Sarah Chapin

In a late night worship that took place every night, Mark asked the group “how does life live through you?” and I expected not to have an answer, but in fact I did. I wrote down in my small journal given to us a few months before that life lived through me in constant hunger for happiness and contentment. through moments of pure joy and unconditional bliss. Oh if life were full of moments. I said this countless times on this trip. feeling the warm sun on my face when i went out for a morning run with nancy, making jokes at the dinner table, laughing with the students at safe passage because neither of us can understand each other and a little girl grabbing my hand the minute I walk into a class room and sitting me down at her table for the pure reason of working next to me. these were a few moments out of many that I will cherish forever. This trip made me realize that life is full of moments. The children lived moment to moment the way that an inspirational speaker would tell you to do. this meant to me that, like these children, I should make every minute one that counts. they taught me the secret to being present. a little girl who I was climbing a jungle gym with pointed to a small building, that i would not consider a house and told me in Spanish that that building was her home. this home did not look safe, sanitary or happy, in my standards. but she continued to climb around, laugh, and making me chase her in circles. she was so present, i never even thought about it till after, that while i spent the entire afternoon worrying about this little girls living situation, she wasn’t. she was not home, she was at safe passage. this taught me the incredible life lesson of living in the moment, not just at certain times, but all of the time. whether i go back or not, i don’t think i could thank her enough for possibly teaching me the most valuable part of being a happy person.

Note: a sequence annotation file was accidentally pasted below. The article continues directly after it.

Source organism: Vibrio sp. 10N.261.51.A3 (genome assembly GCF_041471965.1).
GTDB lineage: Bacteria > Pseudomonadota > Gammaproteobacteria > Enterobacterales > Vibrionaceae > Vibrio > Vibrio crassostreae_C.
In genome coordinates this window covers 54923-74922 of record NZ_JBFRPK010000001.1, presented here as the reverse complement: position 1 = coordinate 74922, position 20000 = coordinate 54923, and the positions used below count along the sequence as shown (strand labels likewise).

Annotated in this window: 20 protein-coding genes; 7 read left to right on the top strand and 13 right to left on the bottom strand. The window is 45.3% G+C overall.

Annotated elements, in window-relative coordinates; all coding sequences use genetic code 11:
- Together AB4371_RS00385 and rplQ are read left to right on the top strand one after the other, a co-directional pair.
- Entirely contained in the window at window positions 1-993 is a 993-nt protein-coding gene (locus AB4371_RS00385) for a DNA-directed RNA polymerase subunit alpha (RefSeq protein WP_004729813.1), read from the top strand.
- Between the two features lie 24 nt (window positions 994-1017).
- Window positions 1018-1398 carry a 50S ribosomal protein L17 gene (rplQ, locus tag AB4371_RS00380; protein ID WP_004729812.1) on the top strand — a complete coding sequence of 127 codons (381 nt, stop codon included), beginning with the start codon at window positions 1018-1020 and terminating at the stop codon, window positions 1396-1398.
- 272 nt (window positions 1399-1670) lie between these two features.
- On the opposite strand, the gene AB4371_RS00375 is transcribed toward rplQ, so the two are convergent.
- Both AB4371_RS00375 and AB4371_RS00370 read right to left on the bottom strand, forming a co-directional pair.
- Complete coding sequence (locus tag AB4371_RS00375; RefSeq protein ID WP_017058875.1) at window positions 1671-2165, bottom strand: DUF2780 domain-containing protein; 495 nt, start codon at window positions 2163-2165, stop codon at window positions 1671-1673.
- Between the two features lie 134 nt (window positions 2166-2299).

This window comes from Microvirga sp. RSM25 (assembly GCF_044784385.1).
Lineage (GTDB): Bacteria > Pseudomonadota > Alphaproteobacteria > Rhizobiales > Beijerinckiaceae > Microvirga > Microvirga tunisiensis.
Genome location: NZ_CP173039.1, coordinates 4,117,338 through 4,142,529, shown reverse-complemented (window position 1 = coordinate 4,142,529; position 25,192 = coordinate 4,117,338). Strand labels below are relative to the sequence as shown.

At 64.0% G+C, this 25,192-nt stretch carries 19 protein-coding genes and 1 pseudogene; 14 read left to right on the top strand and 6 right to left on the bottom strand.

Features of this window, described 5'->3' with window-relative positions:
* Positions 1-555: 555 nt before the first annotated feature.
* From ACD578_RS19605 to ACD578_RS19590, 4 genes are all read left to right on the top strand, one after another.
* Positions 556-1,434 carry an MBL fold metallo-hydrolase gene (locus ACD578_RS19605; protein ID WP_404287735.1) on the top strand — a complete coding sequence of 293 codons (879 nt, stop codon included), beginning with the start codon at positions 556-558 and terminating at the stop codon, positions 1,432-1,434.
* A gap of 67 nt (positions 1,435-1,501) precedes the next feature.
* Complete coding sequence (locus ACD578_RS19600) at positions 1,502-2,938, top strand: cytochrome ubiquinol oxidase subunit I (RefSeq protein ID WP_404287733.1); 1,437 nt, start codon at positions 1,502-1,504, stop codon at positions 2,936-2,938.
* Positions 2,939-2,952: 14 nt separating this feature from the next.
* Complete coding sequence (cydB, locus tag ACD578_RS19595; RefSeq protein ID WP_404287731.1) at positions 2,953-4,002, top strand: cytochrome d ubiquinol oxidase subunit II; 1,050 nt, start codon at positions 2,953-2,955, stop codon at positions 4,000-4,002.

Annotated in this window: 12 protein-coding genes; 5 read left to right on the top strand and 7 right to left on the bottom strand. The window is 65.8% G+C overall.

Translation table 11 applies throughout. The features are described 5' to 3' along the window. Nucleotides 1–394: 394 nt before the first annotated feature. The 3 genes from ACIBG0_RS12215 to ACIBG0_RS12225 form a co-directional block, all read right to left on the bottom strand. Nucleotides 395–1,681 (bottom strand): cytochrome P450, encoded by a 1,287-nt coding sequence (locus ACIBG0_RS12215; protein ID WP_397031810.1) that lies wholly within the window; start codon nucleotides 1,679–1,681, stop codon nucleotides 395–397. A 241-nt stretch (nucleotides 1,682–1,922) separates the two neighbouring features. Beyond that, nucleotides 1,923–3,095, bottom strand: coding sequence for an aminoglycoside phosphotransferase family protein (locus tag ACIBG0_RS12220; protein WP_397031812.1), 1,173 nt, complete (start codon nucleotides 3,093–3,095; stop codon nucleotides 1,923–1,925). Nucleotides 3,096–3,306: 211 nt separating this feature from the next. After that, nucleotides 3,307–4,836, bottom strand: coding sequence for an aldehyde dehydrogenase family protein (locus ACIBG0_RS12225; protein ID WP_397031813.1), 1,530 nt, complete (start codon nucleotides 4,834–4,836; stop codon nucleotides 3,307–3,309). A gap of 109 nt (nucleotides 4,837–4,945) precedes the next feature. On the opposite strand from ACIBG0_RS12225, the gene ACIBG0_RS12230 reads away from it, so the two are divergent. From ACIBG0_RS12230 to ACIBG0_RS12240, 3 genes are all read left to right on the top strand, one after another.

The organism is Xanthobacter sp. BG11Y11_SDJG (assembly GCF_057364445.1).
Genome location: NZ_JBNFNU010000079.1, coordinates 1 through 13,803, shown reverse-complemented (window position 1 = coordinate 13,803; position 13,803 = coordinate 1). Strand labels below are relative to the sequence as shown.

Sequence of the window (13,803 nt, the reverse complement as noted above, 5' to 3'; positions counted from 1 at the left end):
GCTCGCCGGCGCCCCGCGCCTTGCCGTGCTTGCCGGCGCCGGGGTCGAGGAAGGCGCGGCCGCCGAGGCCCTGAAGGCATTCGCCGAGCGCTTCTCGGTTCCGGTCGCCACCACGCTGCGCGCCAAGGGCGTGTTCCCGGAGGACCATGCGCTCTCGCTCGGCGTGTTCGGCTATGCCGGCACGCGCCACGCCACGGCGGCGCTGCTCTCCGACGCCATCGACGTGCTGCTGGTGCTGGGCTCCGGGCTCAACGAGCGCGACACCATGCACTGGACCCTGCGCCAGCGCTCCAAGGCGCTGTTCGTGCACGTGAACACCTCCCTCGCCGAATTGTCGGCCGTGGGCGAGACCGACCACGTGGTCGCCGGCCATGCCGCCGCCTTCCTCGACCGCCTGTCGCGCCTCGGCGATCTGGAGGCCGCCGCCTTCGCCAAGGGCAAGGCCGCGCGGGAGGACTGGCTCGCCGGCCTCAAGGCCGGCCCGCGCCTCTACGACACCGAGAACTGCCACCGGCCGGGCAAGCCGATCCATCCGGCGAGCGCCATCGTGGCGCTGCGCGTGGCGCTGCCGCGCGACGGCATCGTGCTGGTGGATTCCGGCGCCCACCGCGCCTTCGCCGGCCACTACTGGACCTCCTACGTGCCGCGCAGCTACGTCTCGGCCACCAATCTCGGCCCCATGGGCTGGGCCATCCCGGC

Eli Spahn

When I was preparing for this trip I felt for sure it was going to make me really sad. I was prepared for this, but when I arrived and I saw the dump where thousands of people go to work every day in horrible conditions picking trash out of the dump to sell. Surprisingly, at least for me, I did not feel as sad as I expected to feel seeing the conditions that live and work in. Don’t get me wrong I still was greatly troubled by this, but I was not feeling anything overwhelming. I struggled with this for some time throughout the trip. During this trip we got on a bus each morning from Antigua, where we were staying  to Guatemala City where safe passage is. On this hour drive we got to see the places where the poorest people lived and all around the city. At Safe Passage we got to play with the young children, help tutor older children, talk to mothers about their experiences, and talk to teachers about Safe passage. I had so many good experiences playing with the younger children. I remember one time I made a paper bag puppet with a pink pom-pom nose and was having it walk around and talk. Then I put a pink pom-pom on my nose and the puppet and I became friends the kid that I was with did not really interact with us but the pom-poms got him to open up a little. Another experience I remember very clearly was learning mayan with a few grandmothers. They taught up how to say 1-6 and a few colors in mayan and then we had to remember all of them in the next game we played. Playing the game with the grandmothers and then afterword having them teach us the mayan chicken dance was just so much fun. Throughout all of these amazing experiences I began to realize why I was not very sad. The people around me even the people that I saw working in the dump or sleeping on the side of the road did not seem sad to me. This was even clearer when I was in Safe passage itself.  All of the young children and mothers seemed so happy. Maybe this is just because they don’t know what they don’t have, but I don’t think that is the case because they see rich people living in guatemala and they see rich tourists pass through every year. I think that this shows on a fundamental level that happiness is not gained with possessions or a good life– it’s about whether or not you focus on the good things or the bad things. This is what my mind was doing at the beginning of the trip…focusing on the good things… focusing on the fact that these people are happy and not that they have worse living conditions. At the same time this does not mean that we should not try to help them because they still need our help. This is why safe passage excels it and why it is such a great organization.

Phyllis Clark

Chocolate making workshop with Rev. Sara Hayman and Rev. Deane Perkins.